The Functional Movement Screen (FMS) and physical performance testing are often suggested to be related to sports injury risk. This study explored if the combination of FMS and physical performance testing improved identification of non-contact injury risk over FMS testing alone in an elite junior Australian football cohort. Over a 3-year period, 573 players completed pre-season injury history questionnaires, FMS, physical performance testing (20-m sprint, vertical jump, planned agility testing, and shuttle run test), and subsequent in-season injury surveillance. Results: Neither previous injury or FMS score <14 were related to an increased risk of subsequent injury in isolation. The combination of FMS composite score ≤14 and previous injury moderately increased the risk of injury (Hazard ratio [HR] = 2.22 [1.09-4.54]). None of the physical performance measures improved the ability to predict injuries based on FMS composite score. FMS asymmetry was only associated with injury when combined with previous injury and vertical jump performance. Players with ≥1 FMS asymmetry and history of previous injury experienced a large increase in injury risk when vertical jump was poor (HR = 4.26 [1.35-13.42]) or good (HR = 3.17 [1.08-9.29]). Players with a combination of a good vertical jump, no previous injury, and no FMS asymmetries were also at moderately increased risk of injury (HR = 3.41 [1.11-10.42]). No physical performance tests improved the ability to identify non-contact injury risk using an FMS composite score threshold. However, a U-shaped relationship between vertical jump and injury risk was identified with both poor and good vertical jump height associated with a moderate-large increase in non-contact injury risk in the presence of ≥1 asymmetrical FMS sub-test.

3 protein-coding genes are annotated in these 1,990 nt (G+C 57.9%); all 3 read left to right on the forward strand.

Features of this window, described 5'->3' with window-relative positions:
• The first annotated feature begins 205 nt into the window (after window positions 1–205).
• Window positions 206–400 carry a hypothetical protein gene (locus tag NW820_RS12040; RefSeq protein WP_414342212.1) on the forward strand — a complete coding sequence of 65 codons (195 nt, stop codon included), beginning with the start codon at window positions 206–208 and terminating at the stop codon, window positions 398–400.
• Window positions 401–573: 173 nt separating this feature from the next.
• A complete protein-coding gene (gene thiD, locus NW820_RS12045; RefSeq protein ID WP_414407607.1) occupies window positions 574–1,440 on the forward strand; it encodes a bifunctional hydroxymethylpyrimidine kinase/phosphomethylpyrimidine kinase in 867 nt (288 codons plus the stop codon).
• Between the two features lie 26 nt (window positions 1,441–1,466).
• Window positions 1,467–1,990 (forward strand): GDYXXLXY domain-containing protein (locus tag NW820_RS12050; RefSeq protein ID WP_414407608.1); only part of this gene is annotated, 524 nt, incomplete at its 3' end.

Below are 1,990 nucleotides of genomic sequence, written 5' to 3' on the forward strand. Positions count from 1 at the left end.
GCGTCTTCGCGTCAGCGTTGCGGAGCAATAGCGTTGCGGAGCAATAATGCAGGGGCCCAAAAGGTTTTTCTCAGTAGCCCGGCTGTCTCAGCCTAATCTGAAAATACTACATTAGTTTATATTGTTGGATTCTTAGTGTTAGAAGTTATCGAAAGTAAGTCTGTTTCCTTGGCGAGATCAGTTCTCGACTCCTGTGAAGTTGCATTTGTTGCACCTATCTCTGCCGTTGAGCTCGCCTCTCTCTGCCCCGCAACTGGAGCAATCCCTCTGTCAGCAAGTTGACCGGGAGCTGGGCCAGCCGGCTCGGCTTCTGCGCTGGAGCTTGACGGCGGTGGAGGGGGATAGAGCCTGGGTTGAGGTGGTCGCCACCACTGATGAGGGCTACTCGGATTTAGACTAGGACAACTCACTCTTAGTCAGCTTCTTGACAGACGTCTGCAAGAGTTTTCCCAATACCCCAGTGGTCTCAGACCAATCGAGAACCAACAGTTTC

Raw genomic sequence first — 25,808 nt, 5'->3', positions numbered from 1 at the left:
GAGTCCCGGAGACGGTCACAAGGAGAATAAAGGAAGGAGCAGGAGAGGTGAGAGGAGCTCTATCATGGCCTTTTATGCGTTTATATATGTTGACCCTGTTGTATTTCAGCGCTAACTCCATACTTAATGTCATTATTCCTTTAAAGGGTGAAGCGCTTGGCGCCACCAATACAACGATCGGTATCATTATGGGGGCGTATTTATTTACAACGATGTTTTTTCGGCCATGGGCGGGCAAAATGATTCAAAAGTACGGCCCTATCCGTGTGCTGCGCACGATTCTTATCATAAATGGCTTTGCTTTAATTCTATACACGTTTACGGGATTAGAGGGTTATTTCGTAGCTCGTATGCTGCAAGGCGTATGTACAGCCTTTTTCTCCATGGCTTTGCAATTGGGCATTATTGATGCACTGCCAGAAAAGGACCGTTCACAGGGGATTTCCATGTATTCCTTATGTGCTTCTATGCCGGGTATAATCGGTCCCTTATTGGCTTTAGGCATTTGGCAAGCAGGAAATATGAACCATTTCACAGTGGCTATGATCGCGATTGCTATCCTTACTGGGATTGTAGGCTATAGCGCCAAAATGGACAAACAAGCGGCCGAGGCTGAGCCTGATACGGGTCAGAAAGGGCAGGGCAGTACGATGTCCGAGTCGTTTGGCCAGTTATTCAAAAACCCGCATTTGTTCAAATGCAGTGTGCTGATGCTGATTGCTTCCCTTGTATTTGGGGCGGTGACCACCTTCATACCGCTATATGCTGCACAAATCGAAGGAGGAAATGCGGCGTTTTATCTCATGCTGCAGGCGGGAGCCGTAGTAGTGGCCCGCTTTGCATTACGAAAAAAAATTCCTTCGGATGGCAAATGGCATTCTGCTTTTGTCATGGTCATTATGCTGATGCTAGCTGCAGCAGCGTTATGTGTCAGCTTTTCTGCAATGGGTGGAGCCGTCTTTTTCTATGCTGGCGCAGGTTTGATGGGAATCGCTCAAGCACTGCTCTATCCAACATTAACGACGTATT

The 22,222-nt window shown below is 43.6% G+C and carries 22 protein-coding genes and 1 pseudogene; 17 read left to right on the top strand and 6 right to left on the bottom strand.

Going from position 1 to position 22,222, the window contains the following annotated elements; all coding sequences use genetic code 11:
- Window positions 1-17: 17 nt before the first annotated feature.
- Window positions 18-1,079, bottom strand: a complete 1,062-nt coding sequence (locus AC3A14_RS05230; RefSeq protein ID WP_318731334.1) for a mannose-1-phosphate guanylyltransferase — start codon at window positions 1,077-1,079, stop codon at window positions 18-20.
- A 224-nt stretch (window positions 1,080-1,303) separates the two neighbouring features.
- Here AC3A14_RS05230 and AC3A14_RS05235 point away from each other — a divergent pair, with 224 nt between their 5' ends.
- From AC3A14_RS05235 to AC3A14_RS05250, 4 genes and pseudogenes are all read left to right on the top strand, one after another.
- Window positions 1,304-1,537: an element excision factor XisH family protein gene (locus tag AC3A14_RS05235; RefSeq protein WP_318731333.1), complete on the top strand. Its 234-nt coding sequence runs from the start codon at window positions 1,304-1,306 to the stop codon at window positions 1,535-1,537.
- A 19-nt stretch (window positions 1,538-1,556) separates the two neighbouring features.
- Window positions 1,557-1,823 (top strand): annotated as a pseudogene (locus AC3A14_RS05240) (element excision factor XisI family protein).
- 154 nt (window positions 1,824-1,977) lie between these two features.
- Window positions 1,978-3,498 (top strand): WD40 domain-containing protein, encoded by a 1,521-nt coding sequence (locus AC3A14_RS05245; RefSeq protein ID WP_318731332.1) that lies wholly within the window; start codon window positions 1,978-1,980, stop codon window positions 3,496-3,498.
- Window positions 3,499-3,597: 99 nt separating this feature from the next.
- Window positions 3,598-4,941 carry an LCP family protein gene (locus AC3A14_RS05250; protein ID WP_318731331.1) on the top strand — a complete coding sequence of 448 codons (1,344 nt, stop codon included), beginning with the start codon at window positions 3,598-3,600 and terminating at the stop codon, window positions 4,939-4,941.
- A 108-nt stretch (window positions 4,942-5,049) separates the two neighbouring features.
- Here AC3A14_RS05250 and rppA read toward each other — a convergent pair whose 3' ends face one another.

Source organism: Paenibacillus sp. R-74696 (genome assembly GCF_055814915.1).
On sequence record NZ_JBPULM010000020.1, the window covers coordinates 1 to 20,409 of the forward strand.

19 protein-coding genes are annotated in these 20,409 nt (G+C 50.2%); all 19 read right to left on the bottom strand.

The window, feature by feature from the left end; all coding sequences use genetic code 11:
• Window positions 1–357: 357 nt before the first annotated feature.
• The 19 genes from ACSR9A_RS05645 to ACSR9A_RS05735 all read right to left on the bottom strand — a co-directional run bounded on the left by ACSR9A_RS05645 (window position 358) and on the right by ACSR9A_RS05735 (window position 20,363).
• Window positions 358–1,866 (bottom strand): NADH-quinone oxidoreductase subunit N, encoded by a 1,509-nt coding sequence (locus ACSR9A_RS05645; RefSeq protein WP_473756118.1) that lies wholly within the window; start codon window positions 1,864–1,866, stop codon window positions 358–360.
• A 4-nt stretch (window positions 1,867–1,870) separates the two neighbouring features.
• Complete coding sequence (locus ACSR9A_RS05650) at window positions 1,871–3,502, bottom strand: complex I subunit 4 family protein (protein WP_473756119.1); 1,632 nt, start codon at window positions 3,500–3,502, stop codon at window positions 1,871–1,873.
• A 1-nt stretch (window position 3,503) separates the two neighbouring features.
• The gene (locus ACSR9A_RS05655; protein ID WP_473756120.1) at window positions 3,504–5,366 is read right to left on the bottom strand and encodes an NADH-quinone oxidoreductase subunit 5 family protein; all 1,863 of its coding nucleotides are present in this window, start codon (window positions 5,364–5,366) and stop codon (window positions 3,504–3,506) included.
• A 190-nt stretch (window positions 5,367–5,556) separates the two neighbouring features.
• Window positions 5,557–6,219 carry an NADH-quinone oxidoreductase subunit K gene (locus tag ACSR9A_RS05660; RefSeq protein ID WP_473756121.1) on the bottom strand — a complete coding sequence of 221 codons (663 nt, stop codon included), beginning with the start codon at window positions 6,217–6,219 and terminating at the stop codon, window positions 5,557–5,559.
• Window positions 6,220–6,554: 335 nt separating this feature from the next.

|Number of pages||8|
|Journal||Scandinavian Journal of Medicine and Science in Sports|
|Publication status||E-pub ahead of print - 16 Apr 2020|
- fitness testing
- injury prevention
- risk factors